King spoke while standing
in a new community park built on the site
of a former home. It’s an example
of reusing space that was formerly
blighted. (King)
There was a, uh, Victorian,
Queen Anne home built at the end of the
Victorian era, about 1900. It was about two
and a half stories. And eventually during
its 100-year reign, it became five units. (Strauss)
King says he’s heard
from developers who want to do more
rehabs in the neighborhood, including someone
who wants to work on the Wilmore Apartments
across the street. (King)
This was a doctor’s office
and apartments building. Most people I think
will remember it as Planned Parenthood
from the ’90s, the ’80s and ’90s, and
the turn of the millennia. And now it’s empty. It’s not necessarily
blighted. It’s kept secure,
but it’s empty. And someone wants
to repurpose this for a type of
live-work space. And that’s the type
of repurposing that we would
love to see happen, not just in the
Old West End, not just in
historic districts, but in different areas that
have been hit the same way. And a lot of
it unfortunately is historic areas that
have been hit this way and are close
to downtown. (Strauss)
Ramos says his neighborhood
had its trouble with crime but has gotten a lot better
the past couple of years. He’s told friends from
around the country that Muncie is
the place to be. (Ramos)
What happened, happened,
but the past two years, has been getting better. And I said to people
across the United States, come to Muncie. Come to here. You will never
get out.
[laughing] You will never get
out from here because it has
so much charm. It has so many
pretty things. Only it need
a little TLC. That’s all… just the TLC
and your heart. No more. (Strauss)
There’s something about
rehabilitating these homes… maybe in the idea of
rehabilitation itself… a required kind
of hopefulness that makes it
seem worthwhile. You might make the same
connection in our next story, in the
rehabilitation of… [horse neighing] retired race horses. State prisons are looking
for ways to help inmates find jobs when they leave in
hopes that fewer will return. Among the training
programs out there is an eight-year-old effort at the Putnam
Correctional Facility west of Indianapolis. Inmates there are working
with retired race horses, helping retrain them
so the thoroughbreds can find new homes. The horse barn is
across the highway from the main prison, but it seems so far from
the razor wire fences and guard towers. It’s a horse
barn, after all, staffed by low-risk
inmates who know they’ve got a
great assignment. Mike Rains is an
assistant superintendent who oversees
the program. (Rains)
It is very different
over here. You know you don’t
have all the fences. You don’t have
the guard towers. You don’t have,
you know, all the uniformed
officers around. Um, you know,
you come back here, it is a more
relaxed setting. Um, you know, we
do like I said have the level
one offenders
out here, three level
one offenders, but it is a more
relaxing environment. (Strauss)
Not that the inmates are
coddled over at the barn, but Rains makes the point that
97 percent of all inmates will eventually
be released. So it only makes sense
to try to get them job ready for when they go. (Rains)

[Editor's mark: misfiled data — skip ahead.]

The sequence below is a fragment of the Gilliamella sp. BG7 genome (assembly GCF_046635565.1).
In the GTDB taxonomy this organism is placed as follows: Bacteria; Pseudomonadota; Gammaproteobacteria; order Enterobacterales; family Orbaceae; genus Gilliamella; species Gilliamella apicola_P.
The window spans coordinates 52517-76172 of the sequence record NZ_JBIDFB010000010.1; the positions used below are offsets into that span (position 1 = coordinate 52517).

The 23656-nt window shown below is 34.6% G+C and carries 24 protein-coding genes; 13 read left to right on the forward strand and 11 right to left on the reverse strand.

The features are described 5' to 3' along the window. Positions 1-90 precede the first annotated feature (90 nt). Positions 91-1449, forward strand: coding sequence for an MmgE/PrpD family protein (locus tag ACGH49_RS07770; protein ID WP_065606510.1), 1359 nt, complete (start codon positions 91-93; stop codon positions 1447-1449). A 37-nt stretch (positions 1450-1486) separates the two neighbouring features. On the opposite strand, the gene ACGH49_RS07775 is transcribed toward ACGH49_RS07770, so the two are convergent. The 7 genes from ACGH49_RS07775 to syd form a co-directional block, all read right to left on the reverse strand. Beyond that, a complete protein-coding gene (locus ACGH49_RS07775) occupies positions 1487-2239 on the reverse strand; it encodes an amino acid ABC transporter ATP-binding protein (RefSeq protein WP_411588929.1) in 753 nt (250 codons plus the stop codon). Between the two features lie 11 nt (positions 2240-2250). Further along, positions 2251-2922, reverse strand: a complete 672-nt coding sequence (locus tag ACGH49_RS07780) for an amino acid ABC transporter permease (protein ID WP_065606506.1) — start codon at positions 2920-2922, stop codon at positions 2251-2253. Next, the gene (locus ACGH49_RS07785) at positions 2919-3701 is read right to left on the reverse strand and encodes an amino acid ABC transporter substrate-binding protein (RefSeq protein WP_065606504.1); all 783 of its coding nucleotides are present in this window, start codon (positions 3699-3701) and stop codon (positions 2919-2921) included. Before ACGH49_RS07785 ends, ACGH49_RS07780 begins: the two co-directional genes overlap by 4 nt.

Everybody makes
mistakes. Uh, these guys, you
know, they come here. Uh, maybe they made
some poor choices, but, you know, once
they are released we are going to help them,
you know, re-enter society and make them
employable. The things that we
can do, um, you know, instead of being a
burden on the state is actually turn
these into taxpayers out there when they’re
getting employed. (Strauss)
James Harrison is one of the
inmate leaders of the program. (Harrison)
This is probably
the best experience that I’ve had
being incarcerated. Um, it’s probably
the best job that they
have here. I get along pretty well
with everybody here. And we all get along
pretty well, so. (Strauss)
What are the
horses like? (Harrison)
Um, well, I mean, they’re
thoroughbred horses. They’re pretty
hyper. Some of them are, um, a
little on the touchy side. Um, they don’t like to be
bothered or messed with. But they go along with
program, too, just like us. Um, there’s some… I got a few favorites
out here that I like. Usually it’s the ones that
are the most temperamental are the ones that
I like the most, the ones that’s got a little
bit of action to ’em. I mess with the ones
like Alley Cat and Love Ya. I know you’ve
never met ’em, but they’re a little bit more
hyper or temperamental. So I like messing
with those guys. (Strauss)
Tell me about
Alley Cat. (Harrison)
Um, Alley Cat, he’s an
older thoroughbred. He is the biggest
horse out here. He is 17 hands tall
which is pretty tall. I mean, and he’s — (Strauss)
A lot bigger
than you, right? (Harrison)
Yeah, bigger
than me. (Strauss)
You kinda have
to respect that? (Harrison)
Yeah…yeah. And, uh, like today, he was a
little temperamental today. I went in to
try to pet ’em. And, you know,
he let me know that he didn’t
want to be petted. So I’m kinda — (Strauss)
How do they
do that? (Harrison)
Um, well, they,
for starters they let you know by
they pin their ears back. And then the next step
will be they’ll nip ya. They don’t really
bite you. But they’ll
nip ya. And then the next step is
he likes to jump over with his butt and
get sideways on ya. Whenever he gets
sideways on ya, that means he’s about ready
to raise his leg up to kick ya. Then you know you’re in
a little bit of trouble. So I’ve had him do
that a couple of times. Once out there
in the field, the first time
he ever did it, I thought he was
going to kill me, but, uh, we came
to an agreement. So, but yeah, he’s
my favorite. (Strauss)
Terri Russ is coordinator
for the equine program and says the men
can earn a certificate qualifying them for jobs
caring for horses. (Russ)
They learn general
barn maintenance, how to groom
a horse. They learn
about anatomy. Uh, everything, you know,
from top to bottom. They learn about feet,
uh, digestive system, legs, bandaging, uh,
shed row safety. (Strauss)
Whatever the program
offers the inmates, it’s very much a second
chance for the horses. (Russ)
When their careers somehow
come to an abrupt halt due to any kind
of injury, or, um, they’re not winning
any money any longer, or they’re not useful to